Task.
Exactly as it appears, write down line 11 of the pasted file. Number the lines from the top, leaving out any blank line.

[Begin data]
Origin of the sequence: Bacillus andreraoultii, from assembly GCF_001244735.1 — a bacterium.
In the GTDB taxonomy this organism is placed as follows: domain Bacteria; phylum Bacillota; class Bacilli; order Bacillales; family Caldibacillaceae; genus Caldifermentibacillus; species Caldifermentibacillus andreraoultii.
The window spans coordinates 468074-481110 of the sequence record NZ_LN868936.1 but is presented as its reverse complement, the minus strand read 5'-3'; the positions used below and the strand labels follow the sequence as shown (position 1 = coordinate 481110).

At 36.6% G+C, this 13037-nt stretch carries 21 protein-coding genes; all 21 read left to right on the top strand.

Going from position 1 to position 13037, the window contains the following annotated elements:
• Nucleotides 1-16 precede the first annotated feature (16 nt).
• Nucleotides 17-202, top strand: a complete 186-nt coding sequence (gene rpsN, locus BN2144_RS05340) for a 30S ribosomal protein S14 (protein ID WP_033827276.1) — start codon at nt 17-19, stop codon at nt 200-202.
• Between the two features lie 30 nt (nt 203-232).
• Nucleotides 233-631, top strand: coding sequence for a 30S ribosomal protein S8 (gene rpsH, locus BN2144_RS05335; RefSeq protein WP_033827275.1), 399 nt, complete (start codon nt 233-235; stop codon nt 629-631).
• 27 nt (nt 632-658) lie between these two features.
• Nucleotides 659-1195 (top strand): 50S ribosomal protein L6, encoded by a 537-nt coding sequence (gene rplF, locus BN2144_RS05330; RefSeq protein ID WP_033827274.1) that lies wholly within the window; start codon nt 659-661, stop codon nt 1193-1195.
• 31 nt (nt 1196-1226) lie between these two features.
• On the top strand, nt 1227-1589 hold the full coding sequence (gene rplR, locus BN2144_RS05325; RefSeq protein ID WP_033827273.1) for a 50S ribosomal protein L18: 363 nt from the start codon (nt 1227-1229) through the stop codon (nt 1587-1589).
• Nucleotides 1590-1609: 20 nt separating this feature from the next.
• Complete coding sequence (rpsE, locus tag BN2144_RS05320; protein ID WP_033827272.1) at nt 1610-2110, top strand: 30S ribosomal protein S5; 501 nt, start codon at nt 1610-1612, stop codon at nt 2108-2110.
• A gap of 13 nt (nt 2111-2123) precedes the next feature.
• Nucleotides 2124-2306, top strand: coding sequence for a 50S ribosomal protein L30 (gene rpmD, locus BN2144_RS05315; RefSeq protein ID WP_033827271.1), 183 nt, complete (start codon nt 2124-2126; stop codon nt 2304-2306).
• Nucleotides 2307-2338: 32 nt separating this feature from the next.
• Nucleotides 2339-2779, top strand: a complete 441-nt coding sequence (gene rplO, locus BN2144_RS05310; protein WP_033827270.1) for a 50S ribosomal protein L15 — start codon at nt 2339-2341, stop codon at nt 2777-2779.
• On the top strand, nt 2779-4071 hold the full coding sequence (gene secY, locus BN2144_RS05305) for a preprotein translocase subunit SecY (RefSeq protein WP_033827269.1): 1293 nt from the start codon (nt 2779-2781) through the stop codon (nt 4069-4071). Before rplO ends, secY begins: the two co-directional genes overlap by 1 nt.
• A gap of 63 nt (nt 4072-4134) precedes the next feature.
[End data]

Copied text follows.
• Nucleotides 659-1195 (top strand): 50S ribosomal protein L6, encoded by a 537-nt coding sequence (gene rplF, locus BN2144_RS05330; RefSeq protein ID WP_033827274.1) that lies wholly within the window; start codon nt 659-661, stop codon nt 1193-1195.